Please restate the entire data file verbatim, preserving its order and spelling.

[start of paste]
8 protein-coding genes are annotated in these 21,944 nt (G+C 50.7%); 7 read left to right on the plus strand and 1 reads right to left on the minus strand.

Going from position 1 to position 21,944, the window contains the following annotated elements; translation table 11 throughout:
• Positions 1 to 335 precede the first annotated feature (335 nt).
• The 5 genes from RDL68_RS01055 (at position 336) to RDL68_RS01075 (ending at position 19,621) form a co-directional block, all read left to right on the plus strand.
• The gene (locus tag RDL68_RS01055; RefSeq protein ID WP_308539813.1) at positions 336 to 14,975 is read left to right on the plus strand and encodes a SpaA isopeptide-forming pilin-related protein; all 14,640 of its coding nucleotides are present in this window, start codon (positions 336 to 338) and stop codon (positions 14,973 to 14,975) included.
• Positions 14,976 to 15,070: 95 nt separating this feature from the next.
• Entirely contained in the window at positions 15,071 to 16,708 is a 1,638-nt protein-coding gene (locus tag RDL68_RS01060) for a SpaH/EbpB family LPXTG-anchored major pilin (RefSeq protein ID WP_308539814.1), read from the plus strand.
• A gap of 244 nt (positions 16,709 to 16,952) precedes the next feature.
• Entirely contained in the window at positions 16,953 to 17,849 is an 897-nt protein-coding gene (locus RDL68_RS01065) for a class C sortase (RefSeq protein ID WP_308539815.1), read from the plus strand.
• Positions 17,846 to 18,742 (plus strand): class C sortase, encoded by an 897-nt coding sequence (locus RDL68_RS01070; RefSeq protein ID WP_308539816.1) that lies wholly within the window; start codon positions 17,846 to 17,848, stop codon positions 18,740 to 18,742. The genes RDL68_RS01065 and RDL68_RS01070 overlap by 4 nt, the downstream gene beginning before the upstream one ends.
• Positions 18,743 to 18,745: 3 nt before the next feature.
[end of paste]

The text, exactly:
8 protein-coding genes are annotated in these 21,944 nt (G+C 50.7%); 7 read left to right on the plus strand and 1 reads right to left on the minus strand.

Going from position 1 to position 21,944, the window contains the following annotated elements; translation table 11 throughout:
• Positions 1 to 335 precede the first annotated feature (335 nt).
• The 5 genes from RDL68_RS01055 (at position 336) to RDL68_RS01075 (ending at position 19,621) form a co-directional block, all read left to right on the plus strand.
• The gene (locus tag RDL68_RS01055; RefSeq protein ID WP_308539813.1) at positions 336 to 14,975 is read left to right on the plus strand and encodes a SpaA isopeptide-forming pilin-related protein; all 14,640 of its coding nucleotides are present in this window, start codon (positions 336 to 338) and stop codon (positions 14,973 to 14,975) included.
• Positions 14,976 to 15,070: 95 nt separating this feature from the next.
• Entirely contained in the window at positions 15,071 to 16,708 is a 1,638-nt protein-coding gene (locus tag RDL68_RS01060) for a SpaH/EbpB family LPXTG-anchored major pilin (RefSeq protein ID WP_308539814.1), read from the plus strand.
• A gap of 244 nt (positions 16,709 to 16,952) precedes the next feature.
• Entirely contained in the window at positions 16,953 to 17,849 is an 897-nt protein-coding gene (locus RDL68_RS01065) for a class C sortase (RefSeq protein ID WP_308539815.1), read from the plus strand.
• Positions 17,846 to 18,742 (plus strand): class C sortase, encoded by an 897-nt coding sequence (locus RDL68_RS01070; RefSeq protein ID WP_308539816.1) that lies wholly within the window; start codon positions 17,846 to 17,848, stop codon positions 18,740 to 18,742. The genes RDL68_RS01065 and RDL68_RS01070 overlap by 4 nt, the downstream gene beginning before the upstream one ends.
• Positions 18,743 to 18,745: 3 nt before the next feature.